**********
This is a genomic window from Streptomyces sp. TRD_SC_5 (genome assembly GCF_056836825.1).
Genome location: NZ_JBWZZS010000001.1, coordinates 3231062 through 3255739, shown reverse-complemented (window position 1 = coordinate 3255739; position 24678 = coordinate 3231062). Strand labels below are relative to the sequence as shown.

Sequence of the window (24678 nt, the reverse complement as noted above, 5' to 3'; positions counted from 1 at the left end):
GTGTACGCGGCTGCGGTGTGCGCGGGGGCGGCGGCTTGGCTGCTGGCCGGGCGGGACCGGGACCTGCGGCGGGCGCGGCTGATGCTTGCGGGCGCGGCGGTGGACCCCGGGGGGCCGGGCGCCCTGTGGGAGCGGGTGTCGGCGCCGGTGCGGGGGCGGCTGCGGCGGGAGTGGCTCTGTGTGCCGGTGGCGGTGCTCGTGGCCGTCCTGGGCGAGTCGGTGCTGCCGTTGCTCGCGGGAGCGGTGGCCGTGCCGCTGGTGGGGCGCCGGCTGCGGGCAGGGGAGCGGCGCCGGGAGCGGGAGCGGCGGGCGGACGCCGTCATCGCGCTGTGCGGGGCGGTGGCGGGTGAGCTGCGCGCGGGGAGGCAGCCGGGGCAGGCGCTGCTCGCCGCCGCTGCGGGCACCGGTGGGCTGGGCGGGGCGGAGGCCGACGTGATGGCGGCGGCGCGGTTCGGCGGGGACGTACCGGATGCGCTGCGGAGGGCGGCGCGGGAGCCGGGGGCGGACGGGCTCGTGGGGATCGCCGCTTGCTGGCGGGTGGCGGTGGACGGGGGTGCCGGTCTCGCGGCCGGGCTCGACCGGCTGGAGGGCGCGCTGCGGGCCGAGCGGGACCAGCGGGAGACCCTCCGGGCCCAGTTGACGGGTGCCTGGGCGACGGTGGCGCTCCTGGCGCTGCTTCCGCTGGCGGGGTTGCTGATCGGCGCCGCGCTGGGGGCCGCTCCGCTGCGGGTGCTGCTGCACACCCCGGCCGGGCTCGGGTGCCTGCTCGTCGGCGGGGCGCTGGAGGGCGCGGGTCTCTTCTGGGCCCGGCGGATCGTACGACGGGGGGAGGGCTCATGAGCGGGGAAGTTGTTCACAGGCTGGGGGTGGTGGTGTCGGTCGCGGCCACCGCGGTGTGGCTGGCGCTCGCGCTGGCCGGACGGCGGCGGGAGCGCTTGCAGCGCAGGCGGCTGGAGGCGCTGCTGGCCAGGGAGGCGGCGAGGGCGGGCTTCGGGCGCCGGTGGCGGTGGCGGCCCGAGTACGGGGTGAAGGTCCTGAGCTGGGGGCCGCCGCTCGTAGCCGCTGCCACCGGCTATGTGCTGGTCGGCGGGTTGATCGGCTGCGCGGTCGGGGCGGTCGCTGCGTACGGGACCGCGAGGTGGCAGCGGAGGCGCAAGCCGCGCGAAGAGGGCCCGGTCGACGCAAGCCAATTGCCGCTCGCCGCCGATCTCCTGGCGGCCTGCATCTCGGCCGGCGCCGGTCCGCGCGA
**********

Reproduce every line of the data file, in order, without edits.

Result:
This is a genomic window from Streptomyces sp. TRD_SC_5 (genome assembly GCF_056836825.1).
Genome location: NZ_JBWZZS010000001.1, coordinates 3231062 through 3255739, shown reverse-complemented (window position 1 = coordinate 3255739; position 24678 = coordinate 3231062). Strand labels below are relative to the sequence as shown.

Sequence of the window (24678 nt, the reverse complement as noted above, 5' to 3'; positions counted from 1 at the left end):
GTGTACGCGGCTGCGGTGTGCGCGGGGGCGGCGGCTTGGCTGCTGGCCGGGCGGGACCGGGACCTGCGGCGGGCGCGGCTGATGCTTGCGGGCGCGGCGGTGGACCCCGGGGGGCCGGGCGCCCTGTGGGAGCGGGTGTCGGCGCCGGTGCGGGGGCGGCTGCGGCGGGAGTGGCTCTGTGTGCCGGTGGCGGTGCTCGTGGCCGTCCTGGGCGAGTCGGTGCTGCCGTTGCTCGCGGGAGCGGTGGCCGTGCCGCTGGTGGGGCGCCGGCTGCGGGCAGGGGAGCGGCGCCGGGAGCGGGAGCGGCGGGCGGACGCCGTCATCGCGCTGTGCGGGGCGGTGGCGGGTGAGCTGCGCGCGGGGAGGCAGCCGGGGCAGGCGCTGCTCGCCGCCGCTGCGGGCACCGGTGGGCTGGGCGGGGCGGAGGCCGACGTGATGGCGGCGGCGCGGTTCGGCGGGGACGTACCGGATGCGCTGCGGAGGGCGGCGCGGGAGCCGGGGGCGGACGGGCTCGTGGGGATCGCCGCTTGCTGGCGGGTGGCGGTGGACGGGGGTGCCGGTCTCGCGGCCGGGCTCGACCGGCTGGAGGGCGCGCTGCGGGCCGAGCGGGACCAGCGGGAGACCCTCCGGGCCCAGTTGACGGGTGCCTGGGCGACGGTGGCGCTCCTGGCGCTGCTTCCGCTGGCGGGGTTGCTGATCGGCGCCGCGCTGGGGGCCGCTCCGCTGCGGGTGCTGCTGCACACCCCGGCCGGGCTCGGGTGCCTGCTCGTCGGCGGGGCGCTGGAGGGCGCGGGTCTCTTCTGGGCCCGGCGGATCGTACGACGGGGGGAGGGCTCATGAGCGGGGAAGTTGTTCACAGGCTGGGGGTGGTGGTGTCGGTCGCGGCCACCGCGGTGTGGCTGGCGCTCGCGCTGGCCGGACGGCGGCGGGAGCGCTTGCAGCGCAGGCGGCTGGAGGCGCTGCTGGCCAGGGAGGCGGCGAGGGCGGGCTTCGGGCGCCGGTGGCGGTGGCGGCCCGAGTACGGGGTGAAGGTCCTGAGCTGGGGGCCGCCGCTCGTAGCCGCTGCCACCGGCTATGTGCTGGTCGGCGGGTTGATCGGCTGCGCGGTCGGGGCGGTCGCTGCGTACGGGACCGCGAGGTGGCAGCGGAGGCGCAAGCCGCGCGAAGAGGGCCCGGTCGACGCAAGCCAATTGCCGCTCGCCGCCGATCTCCTGGCGGCCTGCATCTCGGCCGGCGCCGGTCCGCGCGA